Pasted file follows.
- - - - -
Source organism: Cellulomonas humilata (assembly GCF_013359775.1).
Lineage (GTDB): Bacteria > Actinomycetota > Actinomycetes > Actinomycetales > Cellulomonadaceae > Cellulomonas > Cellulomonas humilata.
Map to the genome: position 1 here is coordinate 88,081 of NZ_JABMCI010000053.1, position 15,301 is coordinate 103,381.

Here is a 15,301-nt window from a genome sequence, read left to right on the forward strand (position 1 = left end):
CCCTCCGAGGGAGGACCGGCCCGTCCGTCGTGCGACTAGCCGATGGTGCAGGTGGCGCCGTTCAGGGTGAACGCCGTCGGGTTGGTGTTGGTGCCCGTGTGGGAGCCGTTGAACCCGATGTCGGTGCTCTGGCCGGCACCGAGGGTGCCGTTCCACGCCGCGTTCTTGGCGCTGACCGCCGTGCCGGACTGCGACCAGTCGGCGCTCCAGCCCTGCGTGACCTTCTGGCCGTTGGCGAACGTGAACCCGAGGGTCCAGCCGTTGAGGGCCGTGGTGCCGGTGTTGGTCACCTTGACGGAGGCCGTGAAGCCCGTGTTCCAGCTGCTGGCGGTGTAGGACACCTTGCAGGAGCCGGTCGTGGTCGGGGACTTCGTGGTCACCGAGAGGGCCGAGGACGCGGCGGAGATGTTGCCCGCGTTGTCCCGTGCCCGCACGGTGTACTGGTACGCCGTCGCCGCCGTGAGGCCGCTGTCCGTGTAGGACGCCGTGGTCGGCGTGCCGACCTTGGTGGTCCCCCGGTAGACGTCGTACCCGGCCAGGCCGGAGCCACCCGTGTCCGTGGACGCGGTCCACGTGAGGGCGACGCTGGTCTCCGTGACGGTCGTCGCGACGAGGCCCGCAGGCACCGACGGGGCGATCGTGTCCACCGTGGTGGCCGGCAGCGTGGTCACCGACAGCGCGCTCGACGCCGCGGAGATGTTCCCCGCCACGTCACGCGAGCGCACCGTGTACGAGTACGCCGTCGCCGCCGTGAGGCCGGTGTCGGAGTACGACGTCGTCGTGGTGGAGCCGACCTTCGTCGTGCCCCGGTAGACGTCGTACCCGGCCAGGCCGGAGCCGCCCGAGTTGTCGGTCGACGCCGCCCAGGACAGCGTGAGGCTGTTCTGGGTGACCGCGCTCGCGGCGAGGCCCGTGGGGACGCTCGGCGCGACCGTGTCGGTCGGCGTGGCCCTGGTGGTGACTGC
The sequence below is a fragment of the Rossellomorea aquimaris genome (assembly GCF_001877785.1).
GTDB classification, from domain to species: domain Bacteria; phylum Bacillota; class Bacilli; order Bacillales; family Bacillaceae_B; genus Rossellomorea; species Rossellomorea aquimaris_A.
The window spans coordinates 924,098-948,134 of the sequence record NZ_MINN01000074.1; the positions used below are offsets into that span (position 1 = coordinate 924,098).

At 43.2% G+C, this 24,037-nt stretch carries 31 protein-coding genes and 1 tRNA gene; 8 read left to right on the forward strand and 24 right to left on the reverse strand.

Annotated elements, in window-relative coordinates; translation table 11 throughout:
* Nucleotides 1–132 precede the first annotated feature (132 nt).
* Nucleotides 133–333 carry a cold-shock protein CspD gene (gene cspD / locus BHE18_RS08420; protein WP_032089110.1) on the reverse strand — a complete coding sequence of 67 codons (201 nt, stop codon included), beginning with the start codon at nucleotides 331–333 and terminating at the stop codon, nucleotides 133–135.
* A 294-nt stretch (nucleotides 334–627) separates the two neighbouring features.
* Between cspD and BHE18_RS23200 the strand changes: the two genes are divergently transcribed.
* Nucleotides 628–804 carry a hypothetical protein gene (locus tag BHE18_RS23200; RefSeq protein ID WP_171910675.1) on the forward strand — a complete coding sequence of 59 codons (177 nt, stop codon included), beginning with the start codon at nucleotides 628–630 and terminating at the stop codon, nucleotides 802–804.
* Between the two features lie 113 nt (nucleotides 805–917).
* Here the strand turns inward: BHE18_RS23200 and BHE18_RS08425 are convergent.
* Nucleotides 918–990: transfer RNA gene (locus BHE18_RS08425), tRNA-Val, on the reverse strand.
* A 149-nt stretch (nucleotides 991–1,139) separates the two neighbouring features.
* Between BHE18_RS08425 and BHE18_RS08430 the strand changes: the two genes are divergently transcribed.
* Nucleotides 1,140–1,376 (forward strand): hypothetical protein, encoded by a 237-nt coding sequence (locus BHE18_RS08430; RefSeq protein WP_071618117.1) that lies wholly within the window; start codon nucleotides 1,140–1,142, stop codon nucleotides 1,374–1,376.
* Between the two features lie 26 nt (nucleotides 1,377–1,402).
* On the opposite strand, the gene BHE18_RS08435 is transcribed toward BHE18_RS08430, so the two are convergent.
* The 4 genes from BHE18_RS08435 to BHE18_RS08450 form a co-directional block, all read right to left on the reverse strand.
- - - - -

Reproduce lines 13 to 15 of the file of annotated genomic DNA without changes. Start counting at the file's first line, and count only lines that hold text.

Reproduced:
* A 294-nt stretch (nucleotides 334–627) separates the two neighbouring features.
* Between cspD and BHE18_RS23200 the strand changes: the two genes are divergently transcribed.
* Nucleotides 628–804 carry a hypothetical protein gene (locus tag BHE18_RS23200; RefSeq protein ID WP_171910675.1) on the forward strand — a complete coding sequence of 59 codons (177 nt, stop codon included), beginning with the start codon at nucleotides 628–630 and terminating at the stop codon, nucleotides 802–804.